The Days of Military School
ROBERT SIEGEL, host:
There are ways to drill patriotism into the skulls of young people. In his educational experience, commentator Daniel Pinkwater not only learned to respect the Stars and Stripes, but to rub elbows with the offspring of the stars.
For reasons having nothing to do with good sense, my father enrolled me in a military academy when I was in fourth, fifth and sixth grades. This was a military school in Hollywood, and my classmates were the miserable sons of movie stars and otherwise rich and famous persons.
Joe DiMaggio Jr. was in my class, an extremely nice boy. Everybody liked him. Marilyn was married to his weird dad, and she would sometimes come to school for the Friday afternoon parade, at the end of which, she would squat down, throw her arms wide and squeal, `Joey, come to Marilyn!' The kid would die. We other fifth-graders would die in sympathy with him. The high school cadets died, too, but differently.
Another nice boy and a special pal of mine was Sean Flynn. Picture this. Sean and I are in the Iris Theater on Hollywood Boulevard. Two little kids watching the movie "Kim" based on the Kipling book, with Dean Stockwell as Kim, and playing Mahbub Ali, the dashing red-bearded horse trader who is Kim's protector and always saving him from danger and taking him on nifty adventures, is Errol. This is a great boy's movie. We're watching it. Both of us are having the same thought: I wish my father were like that. And then I realize it is his father.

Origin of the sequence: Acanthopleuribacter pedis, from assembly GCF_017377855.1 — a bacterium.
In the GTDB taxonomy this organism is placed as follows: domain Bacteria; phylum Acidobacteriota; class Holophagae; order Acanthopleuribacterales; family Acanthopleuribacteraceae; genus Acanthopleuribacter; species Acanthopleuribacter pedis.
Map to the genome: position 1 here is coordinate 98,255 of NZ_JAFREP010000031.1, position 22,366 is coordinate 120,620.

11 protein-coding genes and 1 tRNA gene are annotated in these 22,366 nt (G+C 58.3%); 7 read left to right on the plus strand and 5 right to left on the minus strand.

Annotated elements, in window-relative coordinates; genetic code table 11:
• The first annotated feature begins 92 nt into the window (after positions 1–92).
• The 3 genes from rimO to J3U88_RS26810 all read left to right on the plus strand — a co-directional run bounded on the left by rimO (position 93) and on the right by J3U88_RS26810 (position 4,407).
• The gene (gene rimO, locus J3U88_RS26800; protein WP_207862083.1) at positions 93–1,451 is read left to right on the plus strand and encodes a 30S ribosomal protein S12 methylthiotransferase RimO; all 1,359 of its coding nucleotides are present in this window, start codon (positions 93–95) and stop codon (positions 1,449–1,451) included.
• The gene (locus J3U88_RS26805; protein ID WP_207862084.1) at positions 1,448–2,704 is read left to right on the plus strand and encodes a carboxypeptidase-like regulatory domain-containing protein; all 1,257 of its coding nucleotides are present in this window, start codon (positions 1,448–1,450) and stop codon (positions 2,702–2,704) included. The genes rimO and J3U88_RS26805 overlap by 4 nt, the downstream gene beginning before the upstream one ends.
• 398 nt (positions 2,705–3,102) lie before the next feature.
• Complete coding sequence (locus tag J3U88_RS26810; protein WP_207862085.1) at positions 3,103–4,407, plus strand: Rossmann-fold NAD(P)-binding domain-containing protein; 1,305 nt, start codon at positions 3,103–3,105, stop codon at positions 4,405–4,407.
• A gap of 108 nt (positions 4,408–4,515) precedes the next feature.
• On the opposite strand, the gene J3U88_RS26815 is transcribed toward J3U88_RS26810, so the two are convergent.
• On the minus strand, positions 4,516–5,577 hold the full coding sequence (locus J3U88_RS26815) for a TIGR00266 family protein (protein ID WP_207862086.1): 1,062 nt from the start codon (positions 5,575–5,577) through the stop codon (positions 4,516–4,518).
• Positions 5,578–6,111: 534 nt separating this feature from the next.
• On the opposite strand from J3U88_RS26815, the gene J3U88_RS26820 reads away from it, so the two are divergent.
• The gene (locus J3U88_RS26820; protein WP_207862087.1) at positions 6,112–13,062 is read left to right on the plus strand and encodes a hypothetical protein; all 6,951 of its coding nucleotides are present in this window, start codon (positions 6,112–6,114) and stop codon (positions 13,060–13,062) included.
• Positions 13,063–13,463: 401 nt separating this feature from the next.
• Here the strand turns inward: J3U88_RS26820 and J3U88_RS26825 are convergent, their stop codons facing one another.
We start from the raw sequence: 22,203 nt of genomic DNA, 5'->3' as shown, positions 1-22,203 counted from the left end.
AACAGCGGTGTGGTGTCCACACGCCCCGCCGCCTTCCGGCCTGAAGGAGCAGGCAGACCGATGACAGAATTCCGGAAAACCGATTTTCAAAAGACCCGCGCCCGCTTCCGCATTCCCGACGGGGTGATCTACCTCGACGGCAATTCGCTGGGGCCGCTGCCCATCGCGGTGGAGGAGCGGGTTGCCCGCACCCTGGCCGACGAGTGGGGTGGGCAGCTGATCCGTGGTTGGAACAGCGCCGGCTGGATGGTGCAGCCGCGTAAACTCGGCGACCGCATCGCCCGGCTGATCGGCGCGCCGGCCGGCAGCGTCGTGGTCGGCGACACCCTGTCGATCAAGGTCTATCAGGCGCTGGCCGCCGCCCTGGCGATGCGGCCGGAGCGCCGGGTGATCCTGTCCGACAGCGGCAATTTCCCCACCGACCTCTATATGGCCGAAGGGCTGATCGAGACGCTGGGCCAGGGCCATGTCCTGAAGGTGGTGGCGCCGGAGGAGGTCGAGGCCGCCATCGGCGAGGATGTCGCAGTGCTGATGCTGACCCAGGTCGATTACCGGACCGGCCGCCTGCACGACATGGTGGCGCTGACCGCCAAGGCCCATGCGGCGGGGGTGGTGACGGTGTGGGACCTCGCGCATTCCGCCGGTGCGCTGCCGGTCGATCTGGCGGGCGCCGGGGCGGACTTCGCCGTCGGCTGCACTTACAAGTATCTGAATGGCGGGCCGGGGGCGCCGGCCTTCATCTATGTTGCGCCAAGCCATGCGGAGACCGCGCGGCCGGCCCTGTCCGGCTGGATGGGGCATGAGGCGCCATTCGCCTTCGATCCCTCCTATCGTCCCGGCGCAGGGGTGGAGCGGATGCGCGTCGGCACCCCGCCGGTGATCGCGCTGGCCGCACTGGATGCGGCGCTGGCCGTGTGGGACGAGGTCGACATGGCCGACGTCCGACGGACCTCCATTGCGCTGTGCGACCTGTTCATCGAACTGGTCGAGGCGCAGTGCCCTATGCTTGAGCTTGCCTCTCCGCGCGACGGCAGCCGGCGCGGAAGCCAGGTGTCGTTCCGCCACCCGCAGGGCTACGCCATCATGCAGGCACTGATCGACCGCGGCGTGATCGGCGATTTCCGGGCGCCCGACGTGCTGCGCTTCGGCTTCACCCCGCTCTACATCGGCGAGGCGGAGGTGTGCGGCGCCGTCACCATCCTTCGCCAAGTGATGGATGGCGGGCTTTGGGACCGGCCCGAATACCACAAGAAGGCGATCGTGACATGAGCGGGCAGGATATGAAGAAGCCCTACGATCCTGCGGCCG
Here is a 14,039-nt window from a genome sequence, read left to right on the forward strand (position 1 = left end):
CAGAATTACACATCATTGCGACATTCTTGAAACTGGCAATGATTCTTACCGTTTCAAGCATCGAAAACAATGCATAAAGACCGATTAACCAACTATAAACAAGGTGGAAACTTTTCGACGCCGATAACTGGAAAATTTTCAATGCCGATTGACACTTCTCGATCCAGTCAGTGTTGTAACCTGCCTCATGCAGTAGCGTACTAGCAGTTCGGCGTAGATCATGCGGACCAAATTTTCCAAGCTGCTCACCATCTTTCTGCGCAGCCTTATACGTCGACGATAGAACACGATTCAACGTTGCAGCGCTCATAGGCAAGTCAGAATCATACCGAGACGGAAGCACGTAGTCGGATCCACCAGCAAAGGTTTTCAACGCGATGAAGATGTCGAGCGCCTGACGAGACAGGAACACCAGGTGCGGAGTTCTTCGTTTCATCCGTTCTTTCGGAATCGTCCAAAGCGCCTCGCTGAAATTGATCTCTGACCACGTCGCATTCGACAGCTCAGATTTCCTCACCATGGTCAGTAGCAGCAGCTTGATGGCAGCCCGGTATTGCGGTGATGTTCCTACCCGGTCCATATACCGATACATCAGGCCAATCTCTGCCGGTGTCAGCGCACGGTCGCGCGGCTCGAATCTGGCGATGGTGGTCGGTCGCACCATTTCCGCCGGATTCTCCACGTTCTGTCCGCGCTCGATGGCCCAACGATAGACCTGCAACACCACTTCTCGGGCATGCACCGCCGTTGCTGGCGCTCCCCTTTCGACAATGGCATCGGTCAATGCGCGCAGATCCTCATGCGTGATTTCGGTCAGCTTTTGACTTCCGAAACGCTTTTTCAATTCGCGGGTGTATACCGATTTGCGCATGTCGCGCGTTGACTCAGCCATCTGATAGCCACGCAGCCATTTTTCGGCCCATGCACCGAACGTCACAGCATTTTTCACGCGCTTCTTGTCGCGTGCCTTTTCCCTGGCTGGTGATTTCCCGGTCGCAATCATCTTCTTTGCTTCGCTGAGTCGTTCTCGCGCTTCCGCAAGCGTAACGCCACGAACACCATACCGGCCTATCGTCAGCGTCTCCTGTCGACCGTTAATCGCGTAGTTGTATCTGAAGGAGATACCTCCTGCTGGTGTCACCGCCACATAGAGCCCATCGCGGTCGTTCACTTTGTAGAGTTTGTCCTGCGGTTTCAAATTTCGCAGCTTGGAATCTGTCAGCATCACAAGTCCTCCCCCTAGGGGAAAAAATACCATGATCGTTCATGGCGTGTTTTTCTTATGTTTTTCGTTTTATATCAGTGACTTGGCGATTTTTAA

Joan Crawford's son went to the school, too, but he was younger than me. I didn't know him much. He used to run away a lot. It wasn't a bad school. For the most part, the kids were good to each other, wretched and lonely as we were.
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SIEGEL: Daniel Pinkwater lives in New York's Upper Hudson River Valley. He's the author of over a hundred books, including "The Education of Robert Nifkin" and "The Artsy Smartsy Club."
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